Inherent auditory perception skills influence the effects of music training on speech processing ability, a study suggests. Music training is thought to augment neural encoding of speech in the brain, sharpening the ability to parse speech from noise. However, the precise roles of preexisting auditory skills and training-induced changes in speech perception remain unclear, partly because most previous studies were cross-sectional comparisons of musicians and nonmusicians. Kelsey Mankel and Gavin Bidelman assigned 28 volunteers, around 22 years of age and with less than 3 years of formal music training, to one of two groups based on an established test of musical listening ability; the test scored for perception of melody, tuning, tempo, and accent, among other properties. Comparison of the brain's frequency-following response (FFR), an EEG fingerprint of sound perception, revealed that neural encoding of speech cues was enhanced in volunteers with higher test scores and comparable to that of trained musicians, suggesting that innate auditory skills confer enhancements in speech perception. Nonetheless, musicians, with around 10 years of formal training, exhibited stronger and more nimble FFRs than high-scoring nonmusicians, suggesting that music training augments preexisting advantages in auditory perception. According to the authors, the study underscores the need to consider preexisting advantages in assessing claims of the benefits of music training to speech processing.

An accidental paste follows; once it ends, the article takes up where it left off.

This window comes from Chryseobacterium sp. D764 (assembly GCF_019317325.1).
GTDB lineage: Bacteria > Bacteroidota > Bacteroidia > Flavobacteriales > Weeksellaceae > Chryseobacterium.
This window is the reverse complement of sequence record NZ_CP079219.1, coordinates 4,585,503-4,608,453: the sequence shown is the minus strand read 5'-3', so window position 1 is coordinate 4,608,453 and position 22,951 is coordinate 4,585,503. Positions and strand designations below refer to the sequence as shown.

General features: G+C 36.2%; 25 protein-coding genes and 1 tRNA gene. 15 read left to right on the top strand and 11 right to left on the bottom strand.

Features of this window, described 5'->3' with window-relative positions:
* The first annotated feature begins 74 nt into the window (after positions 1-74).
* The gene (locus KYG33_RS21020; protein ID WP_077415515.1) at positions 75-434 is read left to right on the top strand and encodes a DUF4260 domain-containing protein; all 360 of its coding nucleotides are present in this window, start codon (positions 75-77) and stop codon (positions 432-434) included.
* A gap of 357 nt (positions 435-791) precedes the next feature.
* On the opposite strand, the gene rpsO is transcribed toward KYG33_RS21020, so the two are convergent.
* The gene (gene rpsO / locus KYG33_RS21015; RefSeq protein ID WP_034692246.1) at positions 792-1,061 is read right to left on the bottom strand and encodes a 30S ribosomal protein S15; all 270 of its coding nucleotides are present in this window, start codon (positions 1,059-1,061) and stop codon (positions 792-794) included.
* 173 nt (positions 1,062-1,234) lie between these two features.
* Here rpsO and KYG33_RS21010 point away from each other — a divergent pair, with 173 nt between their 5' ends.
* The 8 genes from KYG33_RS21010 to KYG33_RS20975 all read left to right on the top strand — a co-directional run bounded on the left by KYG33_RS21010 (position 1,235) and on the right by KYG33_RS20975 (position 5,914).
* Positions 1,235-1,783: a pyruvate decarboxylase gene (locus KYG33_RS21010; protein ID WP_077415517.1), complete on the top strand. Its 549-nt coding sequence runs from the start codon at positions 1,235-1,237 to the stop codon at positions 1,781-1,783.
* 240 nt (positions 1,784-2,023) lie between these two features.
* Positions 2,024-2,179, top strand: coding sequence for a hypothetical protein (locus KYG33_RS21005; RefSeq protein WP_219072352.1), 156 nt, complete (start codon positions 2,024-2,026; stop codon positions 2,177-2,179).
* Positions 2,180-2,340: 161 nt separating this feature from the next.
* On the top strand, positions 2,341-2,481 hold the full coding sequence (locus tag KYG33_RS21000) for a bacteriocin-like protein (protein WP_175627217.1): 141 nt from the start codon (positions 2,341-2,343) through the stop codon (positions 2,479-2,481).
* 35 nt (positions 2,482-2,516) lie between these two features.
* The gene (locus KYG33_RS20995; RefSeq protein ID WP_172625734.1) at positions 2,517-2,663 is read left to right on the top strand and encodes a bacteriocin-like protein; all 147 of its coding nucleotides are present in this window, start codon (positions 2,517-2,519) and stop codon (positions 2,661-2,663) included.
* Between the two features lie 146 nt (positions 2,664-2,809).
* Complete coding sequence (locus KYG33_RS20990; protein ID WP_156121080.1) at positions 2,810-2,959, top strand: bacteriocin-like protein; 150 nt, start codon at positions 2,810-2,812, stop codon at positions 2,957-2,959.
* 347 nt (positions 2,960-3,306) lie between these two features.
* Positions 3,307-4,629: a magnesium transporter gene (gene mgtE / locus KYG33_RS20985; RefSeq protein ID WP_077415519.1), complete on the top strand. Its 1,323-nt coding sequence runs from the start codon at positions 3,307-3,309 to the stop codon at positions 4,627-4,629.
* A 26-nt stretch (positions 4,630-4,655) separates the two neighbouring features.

Article #18-11793: "Inherent auditory skills rather than formal music training shape the neural encoding of speech," by Kelsey Mankel and Gavin Bidelman
MEDIA CONTACT: Gavin Bidelman, University of Memphis, TN; tel: 901-678-5826; e-mail: email@example.com
Proceedings of the National Academy of Sciences